Cancel Veteran’s, MLK holidays to educate about freedom, sacrifice, school board member says after Pledge flap

The American Mirror | 3/15/2019 | Staff
Mandyixus (Posted by) Level 3
Click For Photo: http://www.theamericanmirror.com/wp-content/uploads/2019/03/VanStone.jpg

A Connecticut school board member has an interesting idea for educating students about the purpose of the Pledge of Allegiance and the sacrifices that come with the freedoms all Americans enjoy.

Instead of closing schools for Veteran’s Day and Martin Luther King Day, the Waterbury school board could create a whole day of lessons on American history centered on the respective holidays, something board member Thomas Van Stone Sr. said could help foster understanding between students with different backgrounds.

Suggestion - Folks - Waterbury - Community - Van

But his suggestion isn’t sitting well with black folks in the Waterbury community, who are now labeling Van Stone as a racist and demanding his resignation, the Waterbury Observer reports.

The Waterbury school district has been embroiled in a controversy about the Pledge of Allegiance since last October, when a teacher at Waterbury Arts Magnet School thanked students who choose to stand for the daily ritual.

Language - Teacher - Ralph - Belvedere - Teacher

Italian language teacher Ralph Belvedere also brought in another teacher to talk to several black students mimicking NFL player Colin Kapernick’s national anthem protests by remaining seated and silent during the pledge.

Belvedere’s praise for students who respect America and veterans triggered and offended a 14-year-old sophomore whose chose not to stand. The girl’s mother, Gina Humber, is a national speaker about race, education and “diversity,” and the two sued the teacher and school district alleging Belvedere’s conduct violated the teen’s First Amendment rights.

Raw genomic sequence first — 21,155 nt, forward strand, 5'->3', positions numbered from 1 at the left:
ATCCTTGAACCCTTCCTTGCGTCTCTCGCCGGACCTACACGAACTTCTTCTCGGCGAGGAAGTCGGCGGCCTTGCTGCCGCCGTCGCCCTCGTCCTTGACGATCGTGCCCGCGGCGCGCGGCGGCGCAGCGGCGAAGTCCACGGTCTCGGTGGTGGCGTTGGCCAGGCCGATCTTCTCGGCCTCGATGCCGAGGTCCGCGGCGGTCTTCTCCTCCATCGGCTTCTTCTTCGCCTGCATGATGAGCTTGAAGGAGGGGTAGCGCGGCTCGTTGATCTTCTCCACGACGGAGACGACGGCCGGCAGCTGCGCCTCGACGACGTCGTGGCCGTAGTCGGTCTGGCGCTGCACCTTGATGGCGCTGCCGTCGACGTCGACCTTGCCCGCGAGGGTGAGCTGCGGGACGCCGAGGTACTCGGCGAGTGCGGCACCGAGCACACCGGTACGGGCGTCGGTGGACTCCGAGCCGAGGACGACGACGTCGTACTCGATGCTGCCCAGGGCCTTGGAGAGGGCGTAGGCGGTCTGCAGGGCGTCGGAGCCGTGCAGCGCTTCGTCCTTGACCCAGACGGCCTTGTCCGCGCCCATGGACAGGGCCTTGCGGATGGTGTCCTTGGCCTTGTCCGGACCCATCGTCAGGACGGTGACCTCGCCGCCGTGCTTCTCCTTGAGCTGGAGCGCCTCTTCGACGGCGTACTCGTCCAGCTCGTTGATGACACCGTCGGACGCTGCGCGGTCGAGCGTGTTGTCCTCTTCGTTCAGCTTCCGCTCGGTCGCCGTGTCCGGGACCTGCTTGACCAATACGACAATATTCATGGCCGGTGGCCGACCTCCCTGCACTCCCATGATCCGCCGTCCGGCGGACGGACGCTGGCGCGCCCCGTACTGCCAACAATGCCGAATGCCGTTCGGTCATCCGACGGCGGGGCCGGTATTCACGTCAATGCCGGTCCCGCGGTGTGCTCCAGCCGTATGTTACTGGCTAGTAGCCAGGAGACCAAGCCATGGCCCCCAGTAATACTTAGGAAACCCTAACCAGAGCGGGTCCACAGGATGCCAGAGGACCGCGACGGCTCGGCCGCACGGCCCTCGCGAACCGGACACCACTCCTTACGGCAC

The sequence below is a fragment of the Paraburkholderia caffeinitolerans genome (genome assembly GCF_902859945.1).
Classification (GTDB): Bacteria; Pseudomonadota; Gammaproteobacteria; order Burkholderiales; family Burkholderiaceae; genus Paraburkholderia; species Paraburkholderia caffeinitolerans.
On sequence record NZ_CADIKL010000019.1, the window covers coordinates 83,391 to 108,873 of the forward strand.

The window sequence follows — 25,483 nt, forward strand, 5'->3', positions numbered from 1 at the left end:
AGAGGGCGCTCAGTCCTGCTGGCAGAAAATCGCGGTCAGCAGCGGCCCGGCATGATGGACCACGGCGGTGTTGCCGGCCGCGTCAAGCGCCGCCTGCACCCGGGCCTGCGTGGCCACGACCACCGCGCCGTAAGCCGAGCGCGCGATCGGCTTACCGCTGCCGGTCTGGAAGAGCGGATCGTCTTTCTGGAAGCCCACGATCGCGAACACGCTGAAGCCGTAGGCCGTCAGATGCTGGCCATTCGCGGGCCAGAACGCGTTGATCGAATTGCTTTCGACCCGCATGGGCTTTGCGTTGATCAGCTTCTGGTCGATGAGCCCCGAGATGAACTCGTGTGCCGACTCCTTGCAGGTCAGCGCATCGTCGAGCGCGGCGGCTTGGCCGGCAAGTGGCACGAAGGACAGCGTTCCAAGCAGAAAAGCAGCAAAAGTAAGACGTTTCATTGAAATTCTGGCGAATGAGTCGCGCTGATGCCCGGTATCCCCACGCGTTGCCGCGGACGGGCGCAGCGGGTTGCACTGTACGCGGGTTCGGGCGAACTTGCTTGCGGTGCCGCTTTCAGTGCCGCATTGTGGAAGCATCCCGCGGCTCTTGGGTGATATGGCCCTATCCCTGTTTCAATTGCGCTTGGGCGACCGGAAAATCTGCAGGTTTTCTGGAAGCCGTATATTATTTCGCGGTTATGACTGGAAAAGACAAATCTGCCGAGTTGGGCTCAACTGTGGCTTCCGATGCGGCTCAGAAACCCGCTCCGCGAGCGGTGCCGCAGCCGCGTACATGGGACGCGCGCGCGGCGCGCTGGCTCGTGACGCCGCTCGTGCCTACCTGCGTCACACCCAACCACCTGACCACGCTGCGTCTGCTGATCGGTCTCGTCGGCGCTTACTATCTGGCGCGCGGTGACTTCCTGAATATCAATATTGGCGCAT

February - Waterbury - Board - Education - Lawsuit

In February, the Waterbury Board of Education settled the federal lawsuit by agreeing to pay the student’s legal fees and publicly acknowledge that no students at the school are required to stand for or recite the Pledge of Allegiance.

Shortly after the settlement, Van Stone addressed a Board of Education meeting by quoting from the Black National Anthem, and opining that it “takes two minutes to stand and say the Pledge of Allegiance.”

Family - Service

He discussed his family’s military service...
(Excerpt) Read more at: The American Mirror
Wake Up To Breaking News!
Sign In or Register to comment.

Welcome to Long Room!

Where The World Finds Its News!